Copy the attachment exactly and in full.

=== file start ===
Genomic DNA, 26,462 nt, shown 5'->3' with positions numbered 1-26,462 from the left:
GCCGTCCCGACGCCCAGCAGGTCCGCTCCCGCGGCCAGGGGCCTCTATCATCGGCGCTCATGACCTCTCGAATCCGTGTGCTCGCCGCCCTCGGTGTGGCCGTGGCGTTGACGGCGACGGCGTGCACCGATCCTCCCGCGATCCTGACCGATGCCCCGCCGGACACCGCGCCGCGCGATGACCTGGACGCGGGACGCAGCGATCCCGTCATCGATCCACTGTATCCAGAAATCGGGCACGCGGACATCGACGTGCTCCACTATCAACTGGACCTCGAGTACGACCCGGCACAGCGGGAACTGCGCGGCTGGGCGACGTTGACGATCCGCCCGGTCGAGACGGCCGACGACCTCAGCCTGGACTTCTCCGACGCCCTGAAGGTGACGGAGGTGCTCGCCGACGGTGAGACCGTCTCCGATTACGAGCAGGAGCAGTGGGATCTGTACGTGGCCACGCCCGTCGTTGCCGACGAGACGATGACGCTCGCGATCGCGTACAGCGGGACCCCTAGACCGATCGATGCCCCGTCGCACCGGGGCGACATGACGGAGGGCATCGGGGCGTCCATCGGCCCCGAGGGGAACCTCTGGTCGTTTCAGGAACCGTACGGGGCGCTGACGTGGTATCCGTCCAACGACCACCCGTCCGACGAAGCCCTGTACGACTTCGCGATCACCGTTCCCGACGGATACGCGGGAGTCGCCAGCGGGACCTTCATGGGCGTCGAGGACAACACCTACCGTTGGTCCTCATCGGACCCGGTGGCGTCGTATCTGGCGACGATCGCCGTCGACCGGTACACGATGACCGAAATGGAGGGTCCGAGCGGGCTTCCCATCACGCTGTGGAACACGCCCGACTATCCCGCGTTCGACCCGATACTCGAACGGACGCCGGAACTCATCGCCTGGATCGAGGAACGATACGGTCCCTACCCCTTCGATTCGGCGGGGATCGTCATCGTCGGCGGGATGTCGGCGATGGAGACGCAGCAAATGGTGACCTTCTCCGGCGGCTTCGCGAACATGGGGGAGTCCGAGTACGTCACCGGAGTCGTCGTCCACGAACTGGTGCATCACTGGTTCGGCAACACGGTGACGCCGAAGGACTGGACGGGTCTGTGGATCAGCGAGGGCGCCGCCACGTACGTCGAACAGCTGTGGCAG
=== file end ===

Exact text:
Genomic DNA, 26,462 nt, shown 5'->3' with positions numbered 1-26,462 from the left:
GCCGTCCCGACGCCCAGCAGGTCCGCTCCCGCGGCCAGGGGCCTCTATCATCGGCGCTCATGACCTCTCGAATCCGTGTGCTCGCCGCCCTCGGTGTGGCCGTGGCGTTGACGGCGACGGCGTGCACCGATCCTCCCGCGATCCTGACCGATGCCCCGCCGGACACCGCGCCGCGCGATGACCTGGACGCGGGACGCAGCGATCCCGTCATCGATCCACTGTATCCAGAAATCGGGCACGCGGACATCGACGTGCTCCACTATCAACTGGACCTCGAGTACGACCCGGCACAGCGGGAACTGCGCGGCTGGGCGACGTTGACGATCCGCCCGGTCGAGACGGCCGACGACCTCAGCCTGGACTTCTCCGACGCCCTGAAGGTGACGGAGGTGCTCGCCGACGGTGAGACCGTCTCCGATTACGAGCAGGAGCAGTGGGATCTGTACGTGGCCACGCCCGTCGTTGCCGACGAGACGATGACGCTCGCGATCGCGTACAGCGGGACCCCTAGACCGATCGATGCCCCGTCGCACCGGGGCGACATGACGGAGGGCATCGGGGCGTCCATCGGCCCCGAGGGGAACCTCTGGTCGTTTCAGGAACCGTACGGGGCGCTGACGTGGTATCCGTCCAACGACCACCCGTCCGACGAAGCCCTGTACGACTTCGCGATCACCGTTCCCGACGGATACGCGGGAGTCGCCAGCGGGACCTTCATGGGCGTCGAGGACAACACCTACCGTTGGTCCTCATCGGACCCGGTGGCGTCGTATCTGGCGACGATCGCCGTCGACCGGTACACGATGACCGAAATGGAGGGTCCGAGCGGGCTTCCCATCACGCTGTGGAACACGCCCGACTATCCCGCGTTCGACCCGATACTCGAACGGACGCCGGAACTCATCGCCTGGATCGAGGAACGATACGGTCCCTACCCCTTCGATTCGGCGGGGATCGTCATCGTCGGCGGGATGTCGGCGATGGAGACGCAGCAAATGGTGACCTTCTCCGGCGGCTTCGCGAACATGGGGGAGTCCGAGTACGTCACCGGAGTCGTCGTCCACGAACTGGTGCATCACTGGTTCGGCAACACGGTGACGCCGAAGGACTGGACGGGTCTGTGGATCAGCGAGGGCGCCGCCACGTACGTCGAACAGCTGTGGCAG